Election uncertainty weighed heavily on market flows last week, as expectations of an announcement from Florida by press time looked doubtful.
In addition, other states that had relatively close results that went to Gore were starting to tally their absentee ballots last Thursday, which is supposedly narrowing the difference. Additionally, the potential legal actions by the Gore camp also weighed heavily on the financial markets, as a sense of uncertainty and a bit of the November doldrums took over the MBS world.
"Mortgages never do much in November anyway," said an MBS trader. "And it is so hard to focus with all of this going on with the election. Very little has been happening this week."
Later in the week, mortgage originators were in selling, which dragged the market down; however, the spread widening brought in some buyers. Near close last Thursday, 30s were underperforming by 1.2 ticks and 15s by 2.7 ticks, using effective duration hedge ratios.
Spreads were little changed from earlier in the day with 8s and lower three basis points wider and higher coupons out four to five basis points. Mortgages seemed to be the losers late last week, trailing agencies and corporates, which were one to two basis points weaker on the day last Thursday, and swaps, which were essentially unchanged.
The Treasury strength brought on by the equity market decline elicited a flight to quality, the buyback and some short coverage, as well as an above-average originator selling.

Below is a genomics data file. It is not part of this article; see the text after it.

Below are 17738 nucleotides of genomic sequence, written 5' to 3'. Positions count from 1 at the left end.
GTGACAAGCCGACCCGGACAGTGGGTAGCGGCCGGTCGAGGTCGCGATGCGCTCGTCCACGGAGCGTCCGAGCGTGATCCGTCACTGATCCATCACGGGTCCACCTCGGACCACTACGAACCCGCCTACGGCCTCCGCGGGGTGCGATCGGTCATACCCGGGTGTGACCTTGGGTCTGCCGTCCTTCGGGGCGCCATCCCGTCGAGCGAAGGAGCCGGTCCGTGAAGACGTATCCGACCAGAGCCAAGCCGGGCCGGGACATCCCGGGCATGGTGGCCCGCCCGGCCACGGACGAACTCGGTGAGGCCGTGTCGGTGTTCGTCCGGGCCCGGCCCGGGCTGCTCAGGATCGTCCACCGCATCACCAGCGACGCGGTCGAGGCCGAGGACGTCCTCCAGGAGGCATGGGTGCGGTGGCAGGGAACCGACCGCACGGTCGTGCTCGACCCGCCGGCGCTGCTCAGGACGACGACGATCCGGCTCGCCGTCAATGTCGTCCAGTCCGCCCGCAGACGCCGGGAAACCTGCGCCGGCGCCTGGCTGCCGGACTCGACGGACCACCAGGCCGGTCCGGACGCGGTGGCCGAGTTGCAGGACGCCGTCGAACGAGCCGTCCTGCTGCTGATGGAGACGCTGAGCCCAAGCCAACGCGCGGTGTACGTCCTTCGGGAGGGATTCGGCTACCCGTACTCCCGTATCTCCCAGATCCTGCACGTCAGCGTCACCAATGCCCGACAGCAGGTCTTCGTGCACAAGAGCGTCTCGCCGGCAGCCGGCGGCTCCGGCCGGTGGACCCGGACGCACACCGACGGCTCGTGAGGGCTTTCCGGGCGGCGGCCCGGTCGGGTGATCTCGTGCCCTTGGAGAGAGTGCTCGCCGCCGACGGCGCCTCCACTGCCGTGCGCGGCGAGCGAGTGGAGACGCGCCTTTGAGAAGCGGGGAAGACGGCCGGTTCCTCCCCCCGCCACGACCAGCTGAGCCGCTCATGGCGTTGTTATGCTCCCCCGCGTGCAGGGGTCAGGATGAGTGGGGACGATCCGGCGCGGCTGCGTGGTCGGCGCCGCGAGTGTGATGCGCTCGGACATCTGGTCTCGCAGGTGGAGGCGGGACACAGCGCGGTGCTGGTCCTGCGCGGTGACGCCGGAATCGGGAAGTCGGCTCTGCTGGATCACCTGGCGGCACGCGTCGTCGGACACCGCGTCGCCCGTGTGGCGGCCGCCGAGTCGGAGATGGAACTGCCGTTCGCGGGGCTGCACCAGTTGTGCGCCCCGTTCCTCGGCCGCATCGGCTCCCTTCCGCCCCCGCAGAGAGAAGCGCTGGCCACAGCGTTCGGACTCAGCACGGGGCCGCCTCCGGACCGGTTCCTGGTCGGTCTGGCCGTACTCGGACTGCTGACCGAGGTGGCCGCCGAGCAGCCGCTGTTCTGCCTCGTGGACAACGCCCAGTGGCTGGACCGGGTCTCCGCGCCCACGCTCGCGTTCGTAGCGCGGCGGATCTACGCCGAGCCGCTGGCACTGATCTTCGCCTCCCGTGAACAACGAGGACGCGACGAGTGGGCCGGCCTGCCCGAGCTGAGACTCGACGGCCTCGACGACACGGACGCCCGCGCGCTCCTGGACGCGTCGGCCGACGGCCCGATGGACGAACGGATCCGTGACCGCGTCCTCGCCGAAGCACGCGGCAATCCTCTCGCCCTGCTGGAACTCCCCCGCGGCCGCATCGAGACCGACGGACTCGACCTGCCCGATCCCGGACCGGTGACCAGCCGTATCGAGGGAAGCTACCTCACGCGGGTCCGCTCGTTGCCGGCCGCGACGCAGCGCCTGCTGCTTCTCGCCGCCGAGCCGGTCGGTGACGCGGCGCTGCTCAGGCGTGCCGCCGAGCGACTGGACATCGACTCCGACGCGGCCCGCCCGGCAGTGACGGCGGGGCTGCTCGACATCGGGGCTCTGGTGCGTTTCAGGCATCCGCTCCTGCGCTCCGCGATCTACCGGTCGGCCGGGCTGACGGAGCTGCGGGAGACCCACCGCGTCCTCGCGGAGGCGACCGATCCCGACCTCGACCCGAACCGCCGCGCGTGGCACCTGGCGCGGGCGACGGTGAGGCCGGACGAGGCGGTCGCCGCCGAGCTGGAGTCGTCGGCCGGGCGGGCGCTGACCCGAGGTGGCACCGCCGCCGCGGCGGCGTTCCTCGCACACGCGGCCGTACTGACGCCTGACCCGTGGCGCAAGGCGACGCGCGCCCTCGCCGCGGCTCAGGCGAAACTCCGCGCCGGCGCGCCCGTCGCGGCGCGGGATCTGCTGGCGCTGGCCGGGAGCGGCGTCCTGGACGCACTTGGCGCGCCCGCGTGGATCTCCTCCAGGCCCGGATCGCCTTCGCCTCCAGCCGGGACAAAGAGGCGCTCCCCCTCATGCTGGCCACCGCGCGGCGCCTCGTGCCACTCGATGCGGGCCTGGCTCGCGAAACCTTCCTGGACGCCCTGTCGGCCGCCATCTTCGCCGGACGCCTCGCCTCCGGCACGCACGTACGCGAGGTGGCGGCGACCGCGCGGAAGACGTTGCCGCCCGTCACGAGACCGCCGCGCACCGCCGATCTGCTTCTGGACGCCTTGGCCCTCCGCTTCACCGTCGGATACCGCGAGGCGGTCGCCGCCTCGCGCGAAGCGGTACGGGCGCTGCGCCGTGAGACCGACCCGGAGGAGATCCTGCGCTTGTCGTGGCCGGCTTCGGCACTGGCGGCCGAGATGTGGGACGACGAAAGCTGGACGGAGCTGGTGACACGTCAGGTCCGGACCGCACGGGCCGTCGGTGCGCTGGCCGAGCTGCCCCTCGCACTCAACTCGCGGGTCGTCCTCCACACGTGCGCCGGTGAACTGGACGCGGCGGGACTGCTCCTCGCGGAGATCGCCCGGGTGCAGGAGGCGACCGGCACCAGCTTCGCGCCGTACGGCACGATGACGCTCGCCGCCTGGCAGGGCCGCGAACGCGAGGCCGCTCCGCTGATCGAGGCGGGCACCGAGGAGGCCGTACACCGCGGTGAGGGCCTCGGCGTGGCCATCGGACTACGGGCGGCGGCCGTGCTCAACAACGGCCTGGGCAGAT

While there has been better interest in down-in-coupons, the swap received support late last week from Freddie Mac's mortgage rate survey, which showed a modest increase in mortgage rates over the past week.
In commercial mortgage-backed securities, Salomon Smith Barney and Credit Suisse First Boston were premarketing a $250 million Prudential/Heritage deal that is expected to price late this week.
Also last Thursday, there was a CMBS IO bid list totaling $1.03 billion. The list consisted of several bonds, including a PNCMA bond for $261 million with price guidance of 385 over Treasurys, as well as a GMACC bond for $257 million, with guidance at 370 over Treasurys.
Congress is set to return this week to take care of unfinished business before breaking for the remainder of the year.
The next Congress will see some new faces in Committee Chairs, including the House Banking Committee. Since the Republican party held to a slim majority in the House, it appears Rep. Roukema will head it up unless Rep. Baker musters enough support.
Rep. Roukema has seniority in her favor, as well as gender, according to market obeservers. However, she has a reputation for being a lightweight on complicated issues and is not considered a major player in Republican party politics.
However, she is said to have a strong grasp of banking issues, and actively helped fellow Republicans raise money for their campaigns.
On the regulatory front, several issues remain open for comment. OFHEO has published a notice in the Federal Register for comments on its study on examining the risk which Fannie Mae and Freddie Mac pose to the financial system and the housing market.
The comment period lasts through December 29. Also out for comment through December 26 is a proposal by the bank regulators requiring banks and thrifts to hold $1 of capital for every $1 of subprime residuals. The proposal would limit the concentration of residuals to 25% of Tier 1 capital.